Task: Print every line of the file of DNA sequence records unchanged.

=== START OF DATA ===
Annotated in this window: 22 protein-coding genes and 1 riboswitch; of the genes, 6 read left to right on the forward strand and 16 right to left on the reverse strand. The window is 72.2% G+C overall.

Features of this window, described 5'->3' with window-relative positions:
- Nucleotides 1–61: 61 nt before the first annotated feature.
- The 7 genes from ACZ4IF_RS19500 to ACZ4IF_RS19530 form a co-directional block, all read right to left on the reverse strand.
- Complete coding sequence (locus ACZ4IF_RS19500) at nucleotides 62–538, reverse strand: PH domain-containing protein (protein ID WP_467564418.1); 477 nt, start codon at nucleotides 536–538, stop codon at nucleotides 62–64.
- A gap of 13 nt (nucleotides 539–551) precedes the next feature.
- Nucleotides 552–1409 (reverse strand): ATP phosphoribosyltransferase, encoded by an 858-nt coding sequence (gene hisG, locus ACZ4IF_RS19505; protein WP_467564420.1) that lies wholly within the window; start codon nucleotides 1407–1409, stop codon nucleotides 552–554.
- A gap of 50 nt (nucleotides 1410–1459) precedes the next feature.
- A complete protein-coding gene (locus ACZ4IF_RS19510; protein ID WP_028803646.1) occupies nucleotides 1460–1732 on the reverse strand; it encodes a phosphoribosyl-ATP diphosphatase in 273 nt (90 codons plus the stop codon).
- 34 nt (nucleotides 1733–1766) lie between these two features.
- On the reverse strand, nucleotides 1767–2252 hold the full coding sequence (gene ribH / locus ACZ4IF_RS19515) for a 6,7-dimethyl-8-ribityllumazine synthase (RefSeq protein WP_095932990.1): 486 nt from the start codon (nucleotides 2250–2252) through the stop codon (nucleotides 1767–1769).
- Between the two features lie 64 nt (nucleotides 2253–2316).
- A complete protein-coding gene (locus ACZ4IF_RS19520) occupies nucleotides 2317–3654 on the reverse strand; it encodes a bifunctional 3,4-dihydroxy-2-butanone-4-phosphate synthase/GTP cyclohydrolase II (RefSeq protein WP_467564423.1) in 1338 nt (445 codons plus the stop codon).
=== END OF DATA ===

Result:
Annotated in this window: 22 protein-coding genes and 1 riboswitch; of the genes, 6 read left to right on the forward strand and 16 right to left on the reverse strand. The window is 72.2% G+C overall.

Features of this window, described 5'->3' with window-relative positions:
- Nucleotides 1–61: 61 nt before the first annotated feature.
- The 7 genes from ACZ4IF_RS19500 to ACZ4IF_RS19530 form a co-directional block, all read right to left on the reverse strand.
- Complete coding sequence (locus ACZ4IF_RS19500) at nucleotides 62–538, reverse strand: PH domain-containing protein (protein ID WP_467564418.1); 477 nt, start codon at nucleotides 536–538, stop codon at nucleotides 62–64.
- A gap of 13 nt (nucleotides 539–551) precedes the next feature.
- Nucleotides 552–1409 (reverse strand): ATP phosphoribosyltransferase, encoded by an 858-nt coding sequence (gene hisG, locus ACZ4IF_RS19505; protein WP_467564420.1) that lies wholly within the window; start codon nucleotides 1407–1409, stop codon nucleotides 552–554.
- A gap of 50 nt (nucleotides 1410–1459) precedes the next feature.
- A complete protein-coding gene (locus ACZ4IF_RS19510; protein ID WP_028803646.1) occupies nucleotides 1460–1732 on the reverse strand; it encodes a phosphoribosyl-ATP diphosphatase in 273 nt (90 codons plus the stop codon).
- 34 nt (nucleotides 1733–1766) lie between these two features.
- On the reverse strand, nucleotides 1767–2252 hold the full coding sequence (gene ribH / locus ACZ4IF_RS19515) for a 6,7-dimethyl-8-ribityllumazine synthase (RefSeq protein WP_095932990.1): 486 nt from the start codon (nucleotides 2250–2252) through the stop codon (nucleotides 1767–1769).
- Between the two features lie 64 nt (nucleotides 2253–2316).
- A complete protein-coding gene (locus ACZ4IF_RS19520) occupies nucleotides 2317–3654 on the reverse strand; it encodes a bifunctional 3,4-dihydroxy-2-butanone-4-phosphate synthase/GTP cyclohydrolase II (RefSeq protein WP_467564423.1) in 1338 nt (445 codons plus the stop codon).